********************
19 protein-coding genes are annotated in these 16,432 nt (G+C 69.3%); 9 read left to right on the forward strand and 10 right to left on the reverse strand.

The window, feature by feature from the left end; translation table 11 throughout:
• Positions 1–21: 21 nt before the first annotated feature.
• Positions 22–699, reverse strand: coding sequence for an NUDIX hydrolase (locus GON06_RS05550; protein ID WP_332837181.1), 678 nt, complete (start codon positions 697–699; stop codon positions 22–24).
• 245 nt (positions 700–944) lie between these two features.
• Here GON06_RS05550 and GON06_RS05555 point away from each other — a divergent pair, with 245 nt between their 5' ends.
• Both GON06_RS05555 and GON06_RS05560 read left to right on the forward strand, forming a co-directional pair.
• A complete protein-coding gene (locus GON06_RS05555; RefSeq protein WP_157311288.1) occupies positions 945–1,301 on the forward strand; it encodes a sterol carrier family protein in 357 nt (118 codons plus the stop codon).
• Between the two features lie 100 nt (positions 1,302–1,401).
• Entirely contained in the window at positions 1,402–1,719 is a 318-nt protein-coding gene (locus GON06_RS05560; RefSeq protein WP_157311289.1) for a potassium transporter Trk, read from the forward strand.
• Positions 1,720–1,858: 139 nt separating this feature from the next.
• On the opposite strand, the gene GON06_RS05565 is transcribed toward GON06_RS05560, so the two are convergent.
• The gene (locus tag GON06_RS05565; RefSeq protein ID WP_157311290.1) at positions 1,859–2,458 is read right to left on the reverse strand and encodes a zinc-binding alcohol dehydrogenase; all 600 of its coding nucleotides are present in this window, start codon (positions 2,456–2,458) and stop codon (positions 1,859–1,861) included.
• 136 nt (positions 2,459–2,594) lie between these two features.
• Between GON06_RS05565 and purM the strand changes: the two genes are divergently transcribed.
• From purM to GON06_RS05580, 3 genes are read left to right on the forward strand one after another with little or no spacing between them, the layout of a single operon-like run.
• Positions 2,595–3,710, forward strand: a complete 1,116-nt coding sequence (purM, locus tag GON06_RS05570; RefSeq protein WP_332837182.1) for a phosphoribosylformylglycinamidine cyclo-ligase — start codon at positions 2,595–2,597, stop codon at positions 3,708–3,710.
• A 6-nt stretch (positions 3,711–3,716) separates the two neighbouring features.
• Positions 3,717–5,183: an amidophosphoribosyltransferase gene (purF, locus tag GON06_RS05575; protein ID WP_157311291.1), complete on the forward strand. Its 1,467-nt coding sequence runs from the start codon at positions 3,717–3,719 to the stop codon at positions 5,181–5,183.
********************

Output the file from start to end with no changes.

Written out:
19 protein-coding genes are annotated in these 16,432 nt (G+C 69.3%); 9 read left to right on the forward strand and 10 right to left on the reverse strand.

The window, feature by feature from the left end; translation table 11 throughout:
• Positions 1–21: 21 nt before the first annotated feature.
• Positions 22–699, reverse strand: coding sequence for an NUDIX hydrolase (locus GON06_RS05550; protein ID WP_332837181.1), 678 nt, complete (start codon positions 697–699; stop codon positions 22–24).
• 245 nt (positions 700–944) lie between these two features.
• Here GON06_RS05550 and GON06_RS05555 point away from each other — a divergent pair, with 245 nt between their 5' ends.
• Both GON06_RS05555 and GON06_RS05560 read left to right on the forward strand, forming a co-directional pair.
• A complete protein-coding gene (locus GON06_RS05555; RefSeq protein WP_157311288.1) occupies positions 945–1,301 on the forward strand; it encodes a sterol carrier family protein in 357 nt (118 codons plus the stop codon).
• Between the two features lie 100 nt (positions 1,302–1,401).
• Entirely contained in the window at positions 1,402–1,719 is a 318-nt protein-coding gene (locus GON06_RS05560; RefSeq protein WP_157311289.1) for a potassium transporter Trk, read from the forward strand.
• Positions 1,720–1,858: 139 nt separating this feature from the next.
• On the opposite strand, the gene GON06_RS05565 is transcribed toward GON06_RS05560, so the two are convergent.
• The gene (locus tag GON06_RS05565; RefSeq protein ID WP_157311290.1) at positions 1,859–2,458 is read right to left on the reverse strand and encodes a zinc-binding alcohol dehydrogenase; all 600 of its coding nucleotides are present in this window, start codon (positions 2,456–2,458) and stop codon (positions 1,859–1,861) included.
• 136 nt (positions 2,459–2,594) lie between these two features.
• Between GON06_RS05565 and purM the strand changes: the two genes are divergently transcribed.
• From purM to GON06_RS05580, 3 genes are read left to right on the forward strand one after another with little or no spacing between them, the layout of a single operon-like run.
• Positions 2,595–3,710, forward strand: a complete 1,116-nt coding sequence (purM, locus tag GON06_RS05570; RefSeq protein WP_332837182.1) for a phosphoribosylformylglycinamidine cyclo-ligase — start codon at positions 2,595–2,597, stop codon at positions 3,708–3,710.
• A 6-nt stretch (positions 3,711–3,716) separates the two neighbouring features.
• Positions 3,717–5,183: an amidophosphoribosyltransferase gene (purF, locus tag GON06_RS05575; protein ID WP_157311291.1), complete on the forward strand. Its 1,467-nt coding sequence runs from the start codon at positions 3,717–3,719 to the stop codon at positions 5,181–5,183.